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The Gotham City Police Department with the Bat-Signal. Cover of Gotham Central #1. Art by Michael Lark.
Publication information
Publisher DC Comics
First appearance Detective Comics #60 (February 1942)
In story information
Type Signal
Element of stories featuring Batman

The Bat-Signal is a distress signal device appearing in the various interpretations of the Batman mythos. It is a specially modified Klieg searchlight with a stylized symbol of a bat attached to the light so that it projects a large Bat emblem on the sky or buildings of Gotham City. In the stories, the signal is used by the Gotham City Police Department as a method of contacting and summoning Batman to their assistance in the event of a serious crisis and as a weapon of psychological intimidation to the numerous villains of Gotham City.


The Bat-Signal's debut, in Detective Comics #60 (February, 1942)

The origin of the signal varies between timeline and media. It made its first appearance in Detective Comics #60, February 1942. In the 1989 Batman film, Batman gave the signal to the police as a gift enabling them to call him when the city is in danger; in 2005's Batman Begins, then-lieutenant James Gordon installs the Bat signal on the roof of the police department, which he had built after an incident in which Batman left mobster Carmine Falcone at the docks for the police: unconscious and chained across a spotlight, Falcone's prone silhouette cast in the spotlight vaguely resembling a bat.

In the comic's post-Crisis continuity, the signal has many different origins. It was either introduced after the Batman's first encounter with the Joker in Batman: The Man Who Laughs; or during the "Prey" storyline in Legends of the Dark Knight. In Batman and the Mad Monk, Gordon initially used a pager, but during a meeting with Batman he threw it away, saying that he could not sneak around in the shadows like Batman and wanted a more above-board means of contacting him.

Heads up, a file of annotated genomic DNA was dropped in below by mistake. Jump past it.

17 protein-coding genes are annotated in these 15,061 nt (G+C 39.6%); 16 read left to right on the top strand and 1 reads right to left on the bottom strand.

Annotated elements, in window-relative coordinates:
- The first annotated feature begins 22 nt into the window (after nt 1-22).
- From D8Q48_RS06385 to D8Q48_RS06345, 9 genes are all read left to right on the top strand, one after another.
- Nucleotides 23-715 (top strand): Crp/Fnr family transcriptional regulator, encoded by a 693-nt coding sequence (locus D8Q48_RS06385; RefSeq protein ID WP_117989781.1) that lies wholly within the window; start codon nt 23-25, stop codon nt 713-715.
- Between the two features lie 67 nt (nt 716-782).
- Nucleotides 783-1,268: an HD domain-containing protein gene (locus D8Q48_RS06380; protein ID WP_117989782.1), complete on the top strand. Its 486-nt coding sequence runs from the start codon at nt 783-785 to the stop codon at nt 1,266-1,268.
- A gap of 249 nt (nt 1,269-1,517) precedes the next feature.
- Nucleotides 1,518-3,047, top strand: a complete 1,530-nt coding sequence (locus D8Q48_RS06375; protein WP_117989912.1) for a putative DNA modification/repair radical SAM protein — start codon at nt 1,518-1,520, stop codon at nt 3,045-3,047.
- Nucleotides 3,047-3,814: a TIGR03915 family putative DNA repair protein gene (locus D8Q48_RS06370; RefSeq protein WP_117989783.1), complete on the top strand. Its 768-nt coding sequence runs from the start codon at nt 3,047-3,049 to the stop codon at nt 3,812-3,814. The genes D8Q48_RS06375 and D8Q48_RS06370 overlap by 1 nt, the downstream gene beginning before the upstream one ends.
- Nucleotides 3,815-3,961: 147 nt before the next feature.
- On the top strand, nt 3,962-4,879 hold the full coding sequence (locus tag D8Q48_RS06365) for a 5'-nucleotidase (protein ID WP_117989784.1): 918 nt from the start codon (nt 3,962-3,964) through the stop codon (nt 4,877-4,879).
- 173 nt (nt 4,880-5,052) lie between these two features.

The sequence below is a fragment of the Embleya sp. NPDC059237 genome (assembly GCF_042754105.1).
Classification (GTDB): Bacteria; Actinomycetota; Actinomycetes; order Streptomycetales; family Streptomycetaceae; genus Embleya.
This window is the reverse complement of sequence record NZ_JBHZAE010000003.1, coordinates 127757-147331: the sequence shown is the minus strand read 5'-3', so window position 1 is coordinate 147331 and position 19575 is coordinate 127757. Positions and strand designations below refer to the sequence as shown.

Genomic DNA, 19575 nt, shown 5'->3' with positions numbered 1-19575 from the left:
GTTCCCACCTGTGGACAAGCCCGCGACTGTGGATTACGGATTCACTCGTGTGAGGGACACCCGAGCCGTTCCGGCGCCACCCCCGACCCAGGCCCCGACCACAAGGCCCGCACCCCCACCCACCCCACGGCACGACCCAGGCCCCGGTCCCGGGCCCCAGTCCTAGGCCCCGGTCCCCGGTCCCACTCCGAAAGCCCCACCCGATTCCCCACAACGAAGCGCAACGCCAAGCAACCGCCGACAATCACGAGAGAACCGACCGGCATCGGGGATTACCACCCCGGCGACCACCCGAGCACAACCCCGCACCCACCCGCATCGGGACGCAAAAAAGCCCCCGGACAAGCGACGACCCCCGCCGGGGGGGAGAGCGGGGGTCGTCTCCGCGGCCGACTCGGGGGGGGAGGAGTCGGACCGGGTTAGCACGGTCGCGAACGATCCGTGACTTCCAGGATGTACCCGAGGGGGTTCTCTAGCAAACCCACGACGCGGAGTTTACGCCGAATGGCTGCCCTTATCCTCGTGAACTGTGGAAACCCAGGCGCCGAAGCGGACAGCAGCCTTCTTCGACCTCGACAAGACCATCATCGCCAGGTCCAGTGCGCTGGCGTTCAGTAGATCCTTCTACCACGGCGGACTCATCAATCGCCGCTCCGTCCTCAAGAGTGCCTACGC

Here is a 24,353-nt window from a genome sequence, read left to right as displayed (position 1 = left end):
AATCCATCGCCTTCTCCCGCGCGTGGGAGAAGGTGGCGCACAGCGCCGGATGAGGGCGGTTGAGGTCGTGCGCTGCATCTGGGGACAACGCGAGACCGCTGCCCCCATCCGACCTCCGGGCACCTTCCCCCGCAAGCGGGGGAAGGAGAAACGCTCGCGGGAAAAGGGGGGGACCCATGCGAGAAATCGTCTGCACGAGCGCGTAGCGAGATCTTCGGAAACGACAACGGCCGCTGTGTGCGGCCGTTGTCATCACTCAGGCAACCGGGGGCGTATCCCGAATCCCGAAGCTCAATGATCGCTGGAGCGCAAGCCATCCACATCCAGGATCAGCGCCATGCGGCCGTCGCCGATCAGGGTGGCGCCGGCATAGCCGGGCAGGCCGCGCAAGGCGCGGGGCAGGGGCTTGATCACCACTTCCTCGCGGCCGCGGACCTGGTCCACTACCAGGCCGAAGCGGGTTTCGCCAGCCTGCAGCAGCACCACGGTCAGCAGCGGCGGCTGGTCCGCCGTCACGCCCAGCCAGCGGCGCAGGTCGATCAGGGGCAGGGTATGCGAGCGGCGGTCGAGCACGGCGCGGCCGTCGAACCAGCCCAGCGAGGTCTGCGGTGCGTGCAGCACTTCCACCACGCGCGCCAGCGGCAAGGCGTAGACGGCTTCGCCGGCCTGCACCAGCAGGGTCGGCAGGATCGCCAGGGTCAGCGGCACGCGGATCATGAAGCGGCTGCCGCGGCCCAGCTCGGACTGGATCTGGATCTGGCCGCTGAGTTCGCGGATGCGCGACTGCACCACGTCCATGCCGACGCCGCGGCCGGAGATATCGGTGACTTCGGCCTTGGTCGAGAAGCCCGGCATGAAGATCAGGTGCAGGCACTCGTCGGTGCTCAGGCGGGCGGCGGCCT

On Batman: The Animated Series, it was introduced in the episode "The Cape and Cowl Conspiracy", though a makeshift signal was used earlier in "Joker's Favor". On The Batman, Gordon invented it to summon Batman in "Night in the City". The signal had already been alluded to in an earlier episode.

Being used by others[edit]

Others have used the Bat-Signal for their own purposes.

In the "Lovers and Madmen" story arc from Batman Confidential, which retells the origin of the Joker and his first encounter with Batman, Batman sees the Bat-Signal and assumes Gordon is calling him to ask for his help. When he reaches the rooftop, however, he finds the Joker instead, forcing Batman into their first confrontation (after The Batman had "killed" and "created" The Joker).

In Detective Comics #466 (1976), the villainous Signalman manages to trap the Batman inside the Bat-Signal device.

In Legends of the Dark Knight #6, a cadre of crime bosses projects the signal upside down in order to summon Batman to help them fight a killer they cannot defeat.

In the Halloween special comic series, Batman: Haunted Knight, Scarecrow alters the Bat-Signal to notify Batman that he has kidnapped then-Captain Jim Gordon. By adding an orange bulb and painting "eyes" on the signal, he turns the beam into a stylized Jack-o'-lantern image (with the bat symbol forming the mouth beneath two eyes).

In Batman: Dark Victory, the Hangman sneaks onto the roof of Police Headquarters and turns the Bat-Signal on to lure then-recently appointed Commissioner James Gordon to the roof and try to kill him, but is thwarted when Two-Face cuts Gordon down.